(By Michael Pointer for the Indianapolis Star Online / Published: January 21, 2011)
Quiet star played pro basketball, baseball
George Crowe’s place in history was cemented when he won the first Indianapolis Star Indiana Mr. Basketball honor while playing for Franklin High School in 1939.
Yet he continued to have mixed feelings about it up until his death earlier this week, a nephew said.
“He was very proud that he was selected as the first Mr. Basketball, but it was a bittersweet time for him because his team lost to Frankfort (in the state championship game),” said Brad Crowe, New Castle.
“For him to take personal glory at that point in time was not his style. He always said he would have much rather won the state championship and someone else be Mr. Basketball.”
George Crowe died near Sacramento, Calif., on Tuesday night. He was 89 and had been residing in an assisted living facility. His health had deteriorated in recent years after a series of strokes, Brad Crowe said.
Crowe was born in Whiteland and played at Franklin under legendary coach Fuzzy Vandivier. Indiana basketball historian and “Hoosier Hysteria” author Herb Schwomeyer said the Grizzly Cubs’ appearance in the state finals likely earned Crowe the Mr. Basketball award because few people saw him play before then.
“He was everyplace on the floor,” Schwomeyer, 92, said. “Fuzzy had him doing everything. I think he’s the best ballplayer that Fuzzy ever coached.”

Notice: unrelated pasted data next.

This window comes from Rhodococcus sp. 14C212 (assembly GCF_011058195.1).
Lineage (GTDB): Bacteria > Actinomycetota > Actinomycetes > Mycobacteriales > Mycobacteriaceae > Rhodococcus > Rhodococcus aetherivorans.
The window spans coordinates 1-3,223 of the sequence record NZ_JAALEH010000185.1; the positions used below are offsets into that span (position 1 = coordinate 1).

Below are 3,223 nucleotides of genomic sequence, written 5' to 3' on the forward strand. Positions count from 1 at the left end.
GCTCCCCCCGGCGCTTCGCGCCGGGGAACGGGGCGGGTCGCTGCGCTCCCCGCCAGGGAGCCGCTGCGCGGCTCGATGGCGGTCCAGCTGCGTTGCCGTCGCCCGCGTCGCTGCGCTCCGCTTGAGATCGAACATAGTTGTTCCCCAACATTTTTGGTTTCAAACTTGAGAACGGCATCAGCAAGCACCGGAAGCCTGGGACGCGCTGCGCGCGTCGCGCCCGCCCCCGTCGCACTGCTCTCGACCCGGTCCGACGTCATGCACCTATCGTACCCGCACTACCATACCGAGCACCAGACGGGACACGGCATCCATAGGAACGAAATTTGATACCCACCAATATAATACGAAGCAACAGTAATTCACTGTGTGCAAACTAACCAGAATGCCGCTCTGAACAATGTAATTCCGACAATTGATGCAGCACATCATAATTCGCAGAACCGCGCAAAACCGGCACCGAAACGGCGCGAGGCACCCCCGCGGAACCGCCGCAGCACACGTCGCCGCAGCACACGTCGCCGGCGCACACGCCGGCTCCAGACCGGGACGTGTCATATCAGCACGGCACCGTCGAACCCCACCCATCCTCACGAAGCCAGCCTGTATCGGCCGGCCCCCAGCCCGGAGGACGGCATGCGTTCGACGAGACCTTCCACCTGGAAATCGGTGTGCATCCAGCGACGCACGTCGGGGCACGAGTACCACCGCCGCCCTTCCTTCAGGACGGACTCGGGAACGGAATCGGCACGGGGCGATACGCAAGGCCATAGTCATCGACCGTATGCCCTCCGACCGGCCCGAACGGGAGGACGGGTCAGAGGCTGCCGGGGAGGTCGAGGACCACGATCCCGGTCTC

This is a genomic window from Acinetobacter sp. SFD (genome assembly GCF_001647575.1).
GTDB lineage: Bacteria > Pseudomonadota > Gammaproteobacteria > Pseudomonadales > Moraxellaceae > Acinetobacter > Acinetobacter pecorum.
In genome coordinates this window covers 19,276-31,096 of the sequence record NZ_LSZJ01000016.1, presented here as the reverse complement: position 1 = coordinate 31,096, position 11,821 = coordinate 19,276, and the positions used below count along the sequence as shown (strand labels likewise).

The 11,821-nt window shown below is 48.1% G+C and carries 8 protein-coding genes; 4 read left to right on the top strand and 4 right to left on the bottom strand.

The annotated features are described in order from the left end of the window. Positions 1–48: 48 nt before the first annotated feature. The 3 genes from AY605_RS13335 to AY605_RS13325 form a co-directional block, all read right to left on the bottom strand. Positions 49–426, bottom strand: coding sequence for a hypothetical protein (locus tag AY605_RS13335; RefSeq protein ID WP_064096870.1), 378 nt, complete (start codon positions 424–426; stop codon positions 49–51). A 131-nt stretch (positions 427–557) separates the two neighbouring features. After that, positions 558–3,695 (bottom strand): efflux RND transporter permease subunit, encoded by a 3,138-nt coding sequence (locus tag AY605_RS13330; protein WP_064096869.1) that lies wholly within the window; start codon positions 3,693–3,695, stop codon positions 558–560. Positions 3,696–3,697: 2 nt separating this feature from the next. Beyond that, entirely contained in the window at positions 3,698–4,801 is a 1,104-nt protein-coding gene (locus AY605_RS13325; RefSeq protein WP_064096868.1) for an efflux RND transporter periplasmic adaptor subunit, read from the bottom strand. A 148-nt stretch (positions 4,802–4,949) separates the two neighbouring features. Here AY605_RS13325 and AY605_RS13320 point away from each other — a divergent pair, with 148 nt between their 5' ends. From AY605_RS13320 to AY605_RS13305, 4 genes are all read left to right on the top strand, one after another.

His athletic career hardly ended when he left Franklin. Crowe was a basketball, baseball and track star at Indiana Central (now the University of Indianapolis) and is a member of the school’s Athletic Hall of Fame.
He played professional basketball for the New York Rens, a barnstorming team of black players, and major league baseball for the Boston/Milwaukee Braves, Cincinnati Reds and St. Louis Cardinals from 1952-61.
His best year was in 1957 for the Reds, when he hit .271 with 31 home runs and 92 runs batted in. He was selected to the National League All-Star team in 1958.
Brad Crowe said his uncle’s most enjoyable times came at Indiana Central, where six brothers and sisters also attended.
“Even though he had a wonderful baseball career, it was a tough time for the Negro athlete,” he said. “He did his job and worked hard at it, but there wasn’t a lot of glory at that particular time.”
Brad Crowe said his uncle loved the outdoors after growing up on a farm. He sold insurance and taught school before moving to Long Eddy, N.Y., along the Delaware River, where he was an active hunter and fisherman. He lived there for nearly 40 years before moving to California five years ago to be near his two daughters and their families.
“He would have been perfectly content to stay in Johnson County and be a farmer,” Brad said. “Regardless of where he was at, he always had a garden and he always came back home to till my grandmother’s garden for her.”
Crowe stood 6-2 and was nicknamed “Big George” but was a soft-spoken sort, his nephew said.
He was proud of an incident at a Franklin movie theater after returning from serving in the Army during World War II, however. Crowe was watching a film with his wife, who was white, when an attendant told him he had to sit in the blacks-only section in the balcony.
Crowe refused. The theater was integrated one week later.
“He was a determined individual,” Brad said.
“I guarantee there were not six people that heard his voice. He would have politely said a few words to the usher and maybe the manager, then he went back and enjoyed the movie.”
Crowe was the brother of the late Ray Crowe, who coached the legendary Crispus Attucks High School teams in the 1950s. He has two surviving brothers, Billy and Ralph Edward, in Indianapolis.
Brad Crowe said his uncle will be cremated and his ashes spread near where he lived in Long Eddy.
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